Thursday, February 2, 2012

rotational grazing and paddock/pasture design

I know I'm getting way ahead of myself here, but the planner fanatic in me is taking over my brain and trying to figure out what might be the best way to fence our pasture into individual paddocks for rotational livestock grazing.

Trying to determine what fences should go where when we're not totally sure how many animals we even want yet seems like a futile effort, so my thought process is to design a master plan that will allow us to build paddocks as we need them utilizing the placement of our turn-of-the-century barn that also permits design modifications if it just doesn't work well in real life like it does on paper.

Best to enlarge this so you can read my anal-retentiveness. Yea, I like pretty colors.

We think that it might be wise to use the old corn crib as a chicken coop. The chickens would have their own run (for when we're lazy and don't want to herd them into a paddock), but this design would also let us turn them loose to graze (do chickens graze?) with the cattle and/or sheep. The cattle and sheep eat and poop, and the chickens follow behind eating bugs and spreading the cattle/sheep manure around as well as adding their own. I'm not totally clear on the details of mob grazing yet, and I'm not sure that we want to have as many animals as what is needed for that method, but I imagine this layout or some variation of it will allow us to still rotationally graze at least.

So once the livestock has grazed one paddock, however long that takes, we move them into the next paddock and let the previous one recover for however long is needed for it to grow back. This may mean that the paddocks need to be much smaller than what I have outlined (hence, the "potential paddock halving" lines on my illustration), but my math skills suck and I'm not going to even pretend that I want to calculate livestock consumption needs versus what we have available (my brain hurts already), so we'll only know that once we start actually grazing our livestock. Trial and error! We are open to the fact that we might need to actually go buy some hay, but we definitely like the idea of not having to buy supplemental feed, which I think justifies my ridiculous over analysis.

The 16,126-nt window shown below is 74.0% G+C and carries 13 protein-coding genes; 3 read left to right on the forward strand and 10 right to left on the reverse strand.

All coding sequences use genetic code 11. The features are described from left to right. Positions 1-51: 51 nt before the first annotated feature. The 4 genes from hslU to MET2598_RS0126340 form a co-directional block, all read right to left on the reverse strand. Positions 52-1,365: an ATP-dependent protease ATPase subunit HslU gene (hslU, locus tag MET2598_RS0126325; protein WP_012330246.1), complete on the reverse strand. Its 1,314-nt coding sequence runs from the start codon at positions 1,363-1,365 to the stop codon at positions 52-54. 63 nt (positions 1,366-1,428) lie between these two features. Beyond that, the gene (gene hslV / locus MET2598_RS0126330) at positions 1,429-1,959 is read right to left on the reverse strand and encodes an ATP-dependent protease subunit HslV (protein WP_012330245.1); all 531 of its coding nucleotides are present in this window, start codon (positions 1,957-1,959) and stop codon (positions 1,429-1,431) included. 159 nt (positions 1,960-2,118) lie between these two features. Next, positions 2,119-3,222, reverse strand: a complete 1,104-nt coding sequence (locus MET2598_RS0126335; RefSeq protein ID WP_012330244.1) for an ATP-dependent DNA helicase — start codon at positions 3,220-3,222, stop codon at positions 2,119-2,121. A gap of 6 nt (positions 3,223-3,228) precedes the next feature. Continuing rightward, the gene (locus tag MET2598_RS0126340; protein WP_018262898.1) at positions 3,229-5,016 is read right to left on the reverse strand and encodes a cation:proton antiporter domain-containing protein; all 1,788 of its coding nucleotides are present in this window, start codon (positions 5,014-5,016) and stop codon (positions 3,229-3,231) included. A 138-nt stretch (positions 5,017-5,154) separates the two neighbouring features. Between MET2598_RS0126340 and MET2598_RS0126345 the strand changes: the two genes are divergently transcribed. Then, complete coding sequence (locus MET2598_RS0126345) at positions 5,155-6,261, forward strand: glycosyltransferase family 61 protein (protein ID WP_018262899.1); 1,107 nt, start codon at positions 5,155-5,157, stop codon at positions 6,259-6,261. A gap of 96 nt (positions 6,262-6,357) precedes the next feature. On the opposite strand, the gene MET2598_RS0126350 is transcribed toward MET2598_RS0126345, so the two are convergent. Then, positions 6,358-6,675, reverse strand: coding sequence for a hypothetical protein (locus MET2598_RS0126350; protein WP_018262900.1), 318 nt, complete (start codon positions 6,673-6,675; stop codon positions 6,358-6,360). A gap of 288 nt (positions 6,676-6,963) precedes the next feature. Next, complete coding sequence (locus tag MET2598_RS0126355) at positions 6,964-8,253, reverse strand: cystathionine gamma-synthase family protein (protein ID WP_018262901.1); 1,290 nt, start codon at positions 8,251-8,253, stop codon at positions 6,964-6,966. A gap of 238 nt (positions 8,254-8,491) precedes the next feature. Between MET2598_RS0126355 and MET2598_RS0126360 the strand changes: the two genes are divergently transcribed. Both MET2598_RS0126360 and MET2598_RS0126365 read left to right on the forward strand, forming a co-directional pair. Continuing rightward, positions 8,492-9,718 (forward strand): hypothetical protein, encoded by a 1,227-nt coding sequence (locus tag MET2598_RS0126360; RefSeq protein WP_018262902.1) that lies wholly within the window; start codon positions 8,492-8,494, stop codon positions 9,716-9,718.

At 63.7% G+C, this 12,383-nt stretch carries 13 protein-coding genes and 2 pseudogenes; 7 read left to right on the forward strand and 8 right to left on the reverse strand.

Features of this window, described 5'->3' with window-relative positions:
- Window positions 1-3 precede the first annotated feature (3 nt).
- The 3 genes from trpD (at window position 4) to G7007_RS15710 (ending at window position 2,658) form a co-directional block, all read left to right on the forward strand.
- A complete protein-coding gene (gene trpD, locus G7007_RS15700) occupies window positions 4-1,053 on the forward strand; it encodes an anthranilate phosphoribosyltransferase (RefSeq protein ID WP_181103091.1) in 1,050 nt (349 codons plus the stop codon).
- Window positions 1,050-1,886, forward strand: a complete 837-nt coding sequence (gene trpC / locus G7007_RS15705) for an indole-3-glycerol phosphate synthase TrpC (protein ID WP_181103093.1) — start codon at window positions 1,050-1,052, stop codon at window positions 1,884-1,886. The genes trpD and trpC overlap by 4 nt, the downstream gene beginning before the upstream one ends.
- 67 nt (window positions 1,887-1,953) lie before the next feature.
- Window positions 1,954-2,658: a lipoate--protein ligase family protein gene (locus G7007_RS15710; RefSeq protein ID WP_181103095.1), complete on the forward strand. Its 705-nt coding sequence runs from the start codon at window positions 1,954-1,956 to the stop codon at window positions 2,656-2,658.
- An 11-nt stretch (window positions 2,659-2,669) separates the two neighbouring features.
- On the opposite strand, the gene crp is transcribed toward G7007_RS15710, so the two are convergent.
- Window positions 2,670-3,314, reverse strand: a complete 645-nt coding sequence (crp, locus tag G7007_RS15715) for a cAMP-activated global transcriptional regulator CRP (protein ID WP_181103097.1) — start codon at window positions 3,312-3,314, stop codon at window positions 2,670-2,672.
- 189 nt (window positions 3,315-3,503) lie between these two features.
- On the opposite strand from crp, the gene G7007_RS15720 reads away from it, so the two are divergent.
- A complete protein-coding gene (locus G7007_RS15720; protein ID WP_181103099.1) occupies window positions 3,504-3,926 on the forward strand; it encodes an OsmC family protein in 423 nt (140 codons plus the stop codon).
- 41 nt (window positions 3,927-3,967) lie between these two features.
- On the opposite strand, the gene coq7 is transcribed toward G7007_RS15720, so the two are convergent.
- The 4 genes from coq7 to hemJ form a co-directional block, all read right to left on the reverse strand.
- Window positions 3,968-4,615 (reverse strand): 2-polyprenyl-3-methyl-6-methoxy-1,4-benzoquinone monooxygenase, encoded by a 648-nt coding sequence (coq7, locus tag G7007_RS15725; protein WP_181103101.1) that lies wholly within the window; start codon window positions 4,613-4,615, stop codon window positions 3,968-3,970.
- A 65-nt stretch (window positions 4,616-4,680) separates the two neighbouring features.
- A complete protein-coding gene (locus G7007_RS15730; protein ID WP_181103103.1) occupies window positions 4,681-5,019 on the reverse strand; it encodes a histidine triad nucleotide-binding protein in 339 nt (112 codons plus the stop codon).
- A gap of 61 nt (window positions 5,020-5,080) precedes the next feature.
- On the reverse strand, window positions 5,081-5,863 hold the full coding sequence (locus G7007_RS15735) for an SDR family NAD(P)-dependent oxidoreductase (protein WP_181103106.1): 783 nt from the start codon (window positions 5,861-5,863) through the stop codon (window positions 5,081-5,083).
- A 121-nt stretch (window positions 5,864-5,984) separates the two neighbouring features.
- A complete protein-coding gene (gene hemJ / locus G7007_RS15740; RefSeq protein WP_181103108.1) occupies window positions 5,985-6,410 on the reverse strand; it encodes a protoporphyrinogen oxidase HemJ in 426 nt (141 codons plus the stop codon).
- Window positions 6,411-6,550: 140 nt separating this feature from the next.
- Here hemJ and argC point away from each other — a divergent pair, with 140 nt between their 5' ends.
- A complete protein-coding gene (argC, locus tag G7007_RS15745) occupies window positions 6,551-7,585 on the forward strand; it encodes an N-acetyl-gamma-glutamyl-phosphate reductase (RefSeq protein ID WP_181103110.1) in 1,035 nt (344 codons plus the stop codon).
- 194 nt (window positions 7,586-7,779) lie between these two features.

By the way, I'm going to call this the Mitsy's Bitchin' Sunburst Paddock Design because it reminds me of that cool stylized Japanese sunburst/sunrise art. Like this:

Vector-style pop art from a photograph of my hot hub playing shuffleboard down at the country club (July 2006).
I clearly knew that stylized Japanese sunbursts would someday make their way into my paddock plan.

Using the handy Planimeter site courtesy of ACME as well as the Tennessee Property Viewer site, I estimate the amount of permanent perimeter fencing needed to fence in our grownup pasture area to be approximately 1,500 linear feet. Jay's brilliant idea is to follow the already carved out treeline that borders this area in order to save on fence posts and what not. We've already discovered this method used on our property with some old fencing that is no longer usable up on the ridge, so if it worked for whoever installed it way back in the day, we don't see why it wouldn't work again.

Temporary, movable cross fencing is less expensive than permanent fencing, but based on this design, I estimate the cross fencing will total at least 2,600 linear feet, including my "potential paddock halving" (about 2,200 without). My design also includes 16 gates. My gut tells me that we're gonna be building a lot of our own gates to save on costs. I have purposely focused on livestock breeds that are relatively easy to contain and happy to graze within their confines without much fuss. I've read that Highland cattle are so docile that they really only need single-strand electric fencing.